I think my favorite place in Garnet was the hotel. Maybe it had been the Louis L’amore, or maybe it was all of the artifacts that were still there, but as I looked around the peeling patches of wall paper healed themselves, couches became whole, and the kitchen was filled with the smell of good wholesome food that had been cooking all day. I could imagine weary miners coming in for an evening meal and people coming in from town on coaches. Women with well-set curls and hoop skirts seemed to dance through the now deserted halls. In my mind the Garnet hotel came alive

As we entered the kitchen, I longed for the kind of space they had, and fell in love with the tin canisters. As we went upstairs, I could almost hear the treadle sewing machines whir, and rocking chairs creek. Stories came alive in my mind. I wished that the walls could talk. I loved the double outhouse behind the hotel. And wondered what that would have been like, and how many splinters had to be removed!

We spent time outside and my kids ran around on the roads I mean paths. We read the stories on the signs and I loved the simpleness of the homes. Josh studied the construction of the buildings. We talked about what life would have been like. We loved every minute of it! 

We went back to our KOA and enjoyed a simple meal cooked on the Camp Chef. While we were staying at the KOA, it was full due to a Jehovah’s Witnesses convention going on in town. We had a darling neighbor that we really enjoyed talking to. She brought us a magazine for teaching children bible stories. I wish that I had a pass along card with me. I will never leave the state again without bringing some. She had the cutest dog that my kids loved, and we enjoyed talking about the similarities between our religions. 

Sunday dawned, and it was the day I had been awaiting for the whole week. We woke early and quickly ate and got dressed. We then left for a two hour drive to go to church. Josh mentioned that it was the longest he had ever driven to go to church. We drove to Thompson Falls to attend their 10 am branch. I loved the first speaker. She looked familiar and by the time the meeting was over I remembered exactly who she was. I also recognized the branch president and one of the councilors. After the meeting they came up to me, and even acted like they remembered me! I knew that most of the people I knew and loved in that area had moved on—either to the other side or another state. The highlight was when I saw Jerry Johnson! It was Jerry Johnson Jr. but it was close!

Josh gave me hard time because I couldn’t remember how to get to the church. Driving the roads looking for the church made me remember how much I loved that little town. I don’t know if going back to my own hometown has brought back such warm feelings. I was envious of everyone that had the privilege of living in Thompson Falls. I enjoyed the meeting, yet was anxious to show my family my favorite spot in the entire world—Graves Creek Falls. 
We drove another beautiful scenic road. We took Blue Slide Road out to the turn off to Graves Creek Falls. As soon as we opened the door I realized though that this was the dumbest idea I had ever had! Graves Creek Falls is at the TOP of a HUGE water fall. Josh and I latched onto our children’s hands and carefully took them to the look out. We rushed back to the car and spent time changing into more casual clothes while Josh and I took turns going to the edge by ourselves. I had no idea what I was thinking taking four small children to a place where one tumble could lead instantly to their early deaths!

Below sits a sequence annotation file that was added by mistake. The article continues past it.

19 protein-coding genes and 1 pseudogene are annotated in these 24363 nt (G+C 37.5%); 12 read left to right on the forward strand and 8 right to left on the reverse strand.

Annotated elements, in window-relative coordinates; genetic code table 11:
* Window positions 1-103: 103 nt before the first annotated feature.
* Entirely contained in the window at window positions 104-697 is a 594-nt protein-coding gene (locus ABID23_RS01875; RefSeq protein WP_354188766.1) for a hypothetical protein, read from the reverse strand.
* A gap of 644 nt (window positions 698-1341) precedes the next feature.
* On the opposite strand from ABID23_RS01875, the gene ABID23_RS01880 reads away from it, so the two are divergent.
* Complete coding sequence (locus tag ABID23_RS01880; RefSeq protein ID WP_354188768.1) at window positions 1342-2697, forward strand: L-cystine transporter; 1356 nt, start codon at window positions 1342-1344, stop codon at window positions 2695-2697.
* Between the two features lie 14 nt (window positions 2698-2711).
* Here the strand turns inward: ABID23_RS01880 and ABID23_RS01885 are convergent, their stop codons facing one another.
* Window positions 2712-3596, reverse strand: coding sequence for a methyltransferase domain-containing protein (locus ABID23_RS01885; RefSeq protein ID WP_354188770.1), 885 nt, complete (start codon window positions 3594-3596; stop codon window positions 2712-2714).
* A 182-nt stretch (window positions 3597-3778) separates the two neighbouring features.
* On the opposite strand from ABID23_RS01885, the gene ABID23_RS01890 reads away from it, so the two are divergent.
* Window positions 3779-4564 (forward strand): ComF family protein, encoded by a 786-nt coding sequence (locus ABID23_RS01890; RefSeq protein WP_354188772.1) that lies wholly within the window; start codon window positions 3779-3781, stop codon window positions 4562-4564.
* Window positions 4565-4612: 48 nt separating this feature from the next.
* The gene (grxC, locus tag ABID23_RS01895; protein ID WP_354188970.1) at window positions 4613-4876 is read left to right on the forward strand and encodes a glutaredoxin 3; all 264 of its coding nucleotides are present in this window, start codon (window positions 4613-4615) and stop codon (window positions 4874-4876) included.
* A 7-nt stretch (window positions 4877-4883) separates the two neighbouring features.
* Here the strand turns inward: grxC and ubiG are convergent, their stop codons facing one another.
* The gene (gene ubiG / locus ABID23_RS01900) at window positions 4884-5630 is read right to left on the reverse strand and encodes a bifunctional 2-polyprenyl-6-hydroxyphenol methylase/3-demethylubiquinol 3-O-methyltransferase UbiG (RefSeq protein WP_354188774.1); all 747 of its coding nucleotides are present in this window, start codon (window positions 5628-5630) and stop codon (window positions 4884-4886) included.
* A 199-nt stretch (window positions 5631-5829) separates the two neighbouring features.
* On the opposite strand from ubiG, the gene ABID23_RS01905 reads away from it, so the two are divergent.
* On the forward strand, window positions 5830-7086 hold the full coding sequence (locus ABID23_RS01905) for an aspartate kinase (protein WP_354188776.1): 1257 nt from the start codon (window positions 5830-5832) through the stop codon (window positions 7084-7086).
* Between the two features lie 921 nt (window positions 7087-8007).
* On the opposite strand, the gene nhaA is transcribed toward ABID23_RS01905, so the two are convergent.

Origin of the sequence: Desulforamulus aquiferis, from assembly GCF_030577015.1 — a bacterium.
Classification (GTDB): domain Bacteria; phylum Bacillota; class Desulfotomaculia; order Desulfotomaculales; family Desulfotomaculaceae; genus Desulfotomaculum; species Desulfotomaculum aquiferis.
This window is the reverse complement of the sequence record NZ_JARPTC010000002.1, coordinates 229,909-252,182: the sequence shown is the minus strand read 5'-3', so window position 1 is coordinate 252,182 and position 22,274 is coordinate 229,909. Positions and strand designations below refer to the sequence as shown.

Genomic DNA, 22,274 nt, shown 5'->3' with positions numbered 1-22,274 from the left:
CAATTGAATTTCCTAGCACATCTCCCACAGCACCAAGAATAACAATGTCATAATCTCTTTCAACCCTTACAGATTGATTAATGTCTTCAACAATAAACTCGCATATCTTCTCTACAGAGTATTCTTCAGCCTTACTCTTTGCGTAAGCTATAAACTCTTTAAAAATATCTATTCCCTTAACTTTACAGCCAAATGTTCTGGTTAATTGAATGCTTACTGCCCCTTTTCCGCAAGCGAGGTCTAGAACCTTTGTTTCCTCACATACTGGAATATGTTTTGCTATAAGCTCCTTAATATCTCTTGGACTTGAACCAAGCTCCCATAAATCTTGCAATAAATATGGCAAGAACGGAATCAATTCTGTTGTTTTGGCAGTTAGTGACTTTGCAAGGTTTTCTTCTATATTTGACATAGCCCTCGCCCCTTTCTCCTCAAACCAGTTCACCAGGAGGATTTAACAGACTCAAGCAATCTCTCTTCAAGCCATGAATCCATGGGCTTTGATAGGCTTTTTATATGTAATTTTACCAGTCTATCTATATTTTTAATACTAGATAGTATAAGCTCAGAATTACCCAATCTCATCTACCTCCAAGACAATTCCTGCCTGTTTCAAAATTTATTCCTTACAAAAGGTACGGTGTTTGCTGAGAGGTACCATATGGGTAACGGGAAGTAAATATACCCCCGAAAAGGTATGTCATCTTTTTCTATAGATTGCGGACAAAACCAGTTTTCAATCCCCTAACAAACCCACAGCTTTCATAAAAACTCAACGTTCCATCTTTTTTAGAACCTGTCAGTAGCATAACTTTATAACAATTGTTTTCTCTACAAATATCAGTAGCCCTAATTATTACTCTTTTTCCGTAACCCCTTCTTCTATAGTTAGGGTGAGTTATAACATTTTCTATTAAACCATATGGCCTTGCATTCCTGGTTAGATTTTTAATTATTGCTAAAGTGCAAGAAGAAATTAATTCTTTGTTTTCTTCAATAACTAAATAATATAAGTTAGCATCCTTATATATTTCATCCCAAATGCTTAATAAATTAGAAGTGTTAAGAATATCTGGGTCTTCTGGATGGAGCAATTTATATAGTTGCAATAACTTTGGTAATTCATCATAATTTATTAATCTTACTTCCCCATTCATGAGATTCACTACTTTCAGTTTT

We decided to take them to a much safer place, the actual Thompson Falls. The original falls had been replaced by a dam that became a hydroelectric plant along the Clark Fork River. We crossed the bridge into Thompson Falls State Park. It was so funny because my kids were afraid to walk on the bridge. They thought they would fall through the one inch cracks!

Our family then took a different route back to Missoula. I cried a little as we left. There is just something about that town and I that I can’t describe. The connection I feel with that little town will be everlasting. It rained as we drove home, and I was in heaven. The rain, the pine trees, the towering mountains, and my napping children made for just a perfect moment. 

As we pulled into Missoula the rain stopped and cleared. We cooked our steaks, salad, potatoes and enjoyed a relaxing evening at our Campground.

Monday morning we packed up but our adventures were not over. We headed out of Montana absorbing the beauty of the landscape. We decided to take a scenic road home and went through the little towns of Phillipsburg and Anaconda Montana. Phillipsburg boasted the world’s greatest candy store. We couldn’t pass that up! The store was filled with such an assortment of all kinds of candy. Some made there on site and others that I hadn’t seen since my childhood. We picked up a pound of assorted caramels and favorites, and a little slice of huckleberry fudge. 

Like kids in a candy store!

As we went through Anaconda Josh and I both fell in love. I had never been there before. Josh loved the architecture. He loved the fact that they had a movie theater. We both loved the greenness and the rived that flowed nearby. The rest of the drive home was discussing how we could possible move to Anaconda. It isn’t very far outside of Butte, which could easily be commuted to. We kind of hoped that Butte had a branch of his current company.

We pulled into the driveway late that night with sleeping children, a dirty car, and our buckets filled. Now to fulfill my other dreams so we can someday have a little slice of the Montana dream.